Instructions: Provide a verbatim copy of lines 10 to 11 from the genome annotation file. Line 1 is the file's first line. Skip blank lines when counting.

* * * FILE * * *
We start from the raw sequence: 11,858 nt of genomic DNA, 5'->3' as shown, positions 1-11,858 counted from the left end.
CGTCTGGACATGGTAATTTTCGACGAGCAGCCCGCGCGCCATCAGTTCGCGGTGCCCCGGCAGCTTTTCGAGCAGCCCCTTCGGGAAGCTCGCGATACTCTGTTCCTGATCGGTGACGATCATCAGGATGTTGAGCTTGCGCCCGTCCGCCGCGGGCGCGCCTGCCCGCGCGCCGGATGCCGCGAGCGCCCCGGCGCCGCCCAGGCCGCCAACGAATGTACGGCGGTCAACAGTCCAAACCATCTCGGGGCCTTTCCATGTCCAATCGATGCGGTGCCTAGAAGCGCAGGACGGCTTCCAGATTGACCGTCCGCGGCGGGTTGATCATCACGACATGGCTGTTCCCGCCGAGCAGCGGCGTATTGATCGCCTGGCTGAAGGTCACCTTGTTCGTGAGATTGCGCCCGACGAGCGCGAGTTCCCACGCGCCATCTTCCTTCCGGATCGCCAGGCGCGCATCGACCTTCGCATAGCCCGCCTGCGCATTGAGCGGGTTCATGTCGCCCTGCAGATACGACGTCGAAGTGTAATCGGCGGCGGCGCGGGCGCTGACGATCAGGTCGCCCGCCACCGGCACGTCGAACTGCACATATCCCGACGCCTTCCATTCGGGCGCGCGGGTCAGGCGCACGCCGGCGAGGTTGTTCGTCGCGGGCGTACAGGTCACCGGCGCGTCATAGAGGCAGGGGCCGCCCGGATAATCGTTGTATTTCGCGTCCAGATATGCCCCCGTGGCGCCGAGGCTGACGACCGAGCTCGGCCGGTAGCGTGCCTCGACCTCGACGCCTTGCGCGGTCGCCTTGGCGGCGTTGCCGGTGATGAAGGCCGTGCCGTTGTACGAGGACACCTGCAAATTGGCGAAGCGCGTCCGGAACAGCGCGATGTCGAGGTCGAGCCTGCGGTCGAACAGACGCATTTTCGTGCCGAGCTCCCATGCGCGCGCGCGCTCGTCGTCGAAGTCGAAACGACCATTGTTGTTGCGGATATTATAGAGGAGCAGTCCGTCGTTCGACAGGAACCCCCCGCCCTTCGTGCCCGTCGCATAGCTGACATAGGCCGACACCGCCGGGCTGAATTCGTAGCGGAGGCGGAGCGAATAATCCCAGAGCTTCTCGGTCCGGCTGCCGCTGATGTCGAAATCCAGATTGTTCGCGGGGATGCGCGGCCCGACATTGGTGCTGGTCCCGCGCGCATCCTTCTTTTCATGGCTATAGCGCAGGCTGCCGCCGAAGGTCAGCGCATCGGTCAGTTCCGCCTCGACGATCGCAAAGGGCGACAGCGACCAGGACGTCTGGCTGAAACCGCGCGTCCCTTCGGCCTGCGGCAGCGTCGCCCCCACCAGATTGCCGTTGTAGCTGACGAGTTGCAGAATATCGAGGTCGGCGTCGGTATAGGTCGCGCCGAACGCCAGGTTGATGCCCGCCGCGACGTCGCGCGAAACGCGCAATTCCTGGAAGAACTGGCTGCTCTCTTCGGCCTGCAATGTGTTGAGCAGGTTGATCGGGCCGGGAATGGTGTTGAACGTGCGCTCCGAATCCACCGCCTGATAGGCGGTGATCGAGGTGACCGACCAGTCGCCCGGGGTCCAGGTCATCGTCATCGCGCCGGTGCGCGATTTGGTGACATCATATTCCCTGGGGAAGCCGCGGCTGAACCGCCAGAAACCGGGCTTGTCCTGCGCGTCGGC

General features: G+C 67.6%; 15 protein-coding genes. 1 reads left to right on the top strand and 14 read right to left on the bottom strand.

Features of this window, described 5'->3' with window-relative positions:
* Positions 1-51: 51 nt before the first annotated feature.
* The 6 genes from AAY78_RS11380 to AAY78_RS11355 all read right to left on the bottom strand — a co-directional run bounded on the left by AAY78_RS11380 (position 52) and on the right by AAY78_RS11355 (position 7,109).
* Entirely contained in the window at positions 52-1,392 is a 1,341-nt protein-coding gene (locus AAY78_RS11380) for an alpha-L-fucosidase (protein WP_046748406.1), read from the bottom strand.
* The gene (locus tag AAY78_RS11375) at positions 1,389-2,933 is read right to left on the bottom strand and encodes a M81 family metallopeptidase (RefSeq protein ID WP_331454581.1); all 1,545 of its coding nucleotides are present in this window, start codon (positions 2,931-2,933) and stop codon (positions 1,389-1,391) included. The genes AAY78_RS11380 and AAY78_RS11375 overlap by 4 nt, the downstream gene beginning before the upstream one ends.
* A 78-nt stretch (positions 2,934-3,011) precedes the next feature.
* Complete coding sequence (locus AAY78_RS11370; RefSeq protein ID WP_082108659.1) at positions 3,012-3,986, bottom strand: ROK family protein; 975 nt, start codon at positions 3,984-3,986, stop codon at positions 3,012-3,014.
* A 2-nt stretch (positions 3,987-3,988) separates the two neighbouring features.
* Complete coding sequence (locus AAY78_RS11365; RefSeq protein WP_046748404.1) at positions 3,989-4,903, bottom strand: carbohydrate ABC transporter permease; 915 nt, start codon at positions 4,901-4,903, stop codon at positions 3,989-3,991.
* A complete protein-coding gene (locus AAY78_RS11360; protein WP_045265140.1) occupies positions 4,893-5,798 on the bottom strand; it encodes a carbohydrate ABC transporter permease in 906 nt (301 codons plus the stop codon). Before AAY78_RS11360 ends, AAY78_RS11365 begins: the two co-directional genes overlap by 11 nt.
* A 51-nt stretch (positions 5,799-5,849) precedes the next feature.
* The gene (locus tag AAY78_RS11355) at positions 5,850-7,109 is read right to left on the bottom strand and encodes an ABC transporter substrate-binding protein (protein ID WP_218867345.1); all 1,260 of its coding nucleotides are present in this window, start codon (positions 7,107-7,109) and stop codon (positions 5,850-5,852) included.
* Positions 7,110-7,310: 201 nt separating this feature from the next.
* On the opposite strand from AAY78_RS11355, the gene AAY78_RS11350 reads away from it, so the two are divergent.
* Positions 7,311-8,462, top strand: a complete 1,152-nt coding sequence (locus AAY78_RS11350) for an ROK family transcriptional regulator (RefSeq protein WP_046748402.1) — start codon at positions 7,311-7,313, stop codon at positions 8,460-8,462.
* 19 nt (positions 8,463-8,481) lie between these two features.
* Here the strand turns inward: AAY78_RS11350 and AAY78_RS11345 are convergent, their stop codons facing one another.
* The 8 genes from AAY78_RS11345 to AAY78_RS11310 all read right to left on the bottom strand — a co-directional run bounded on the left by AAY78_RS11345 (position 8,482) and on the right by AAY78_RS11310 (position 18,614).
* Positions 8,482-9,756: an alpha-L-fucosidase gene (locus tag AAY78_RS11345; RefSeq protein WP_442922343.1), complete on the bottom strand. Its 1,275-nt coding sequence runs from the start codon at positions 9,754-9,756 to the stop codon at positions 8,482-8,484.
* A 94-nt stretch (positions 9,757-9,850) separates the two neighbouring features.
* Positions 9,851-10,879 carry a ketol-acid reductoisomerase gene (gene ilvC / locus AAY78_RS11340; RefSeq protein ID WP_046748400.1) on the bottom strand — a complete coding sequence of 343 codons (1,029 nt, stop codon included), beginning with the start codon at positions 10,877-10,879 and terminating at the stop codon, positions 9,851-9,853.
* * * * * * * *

* Complete coding sequence (locus AAY78_RS11370; RefSeq protein ID WP_082108659.1) at positions 3,012-3,986, bottom strand: ROK family protein; 975 nt, start codon at positions 3,984-3,986, stop codon at positions 3,012-3,014.
* A 2-nt stretch (positions 3,987-3,988) separates the two neighbouring features.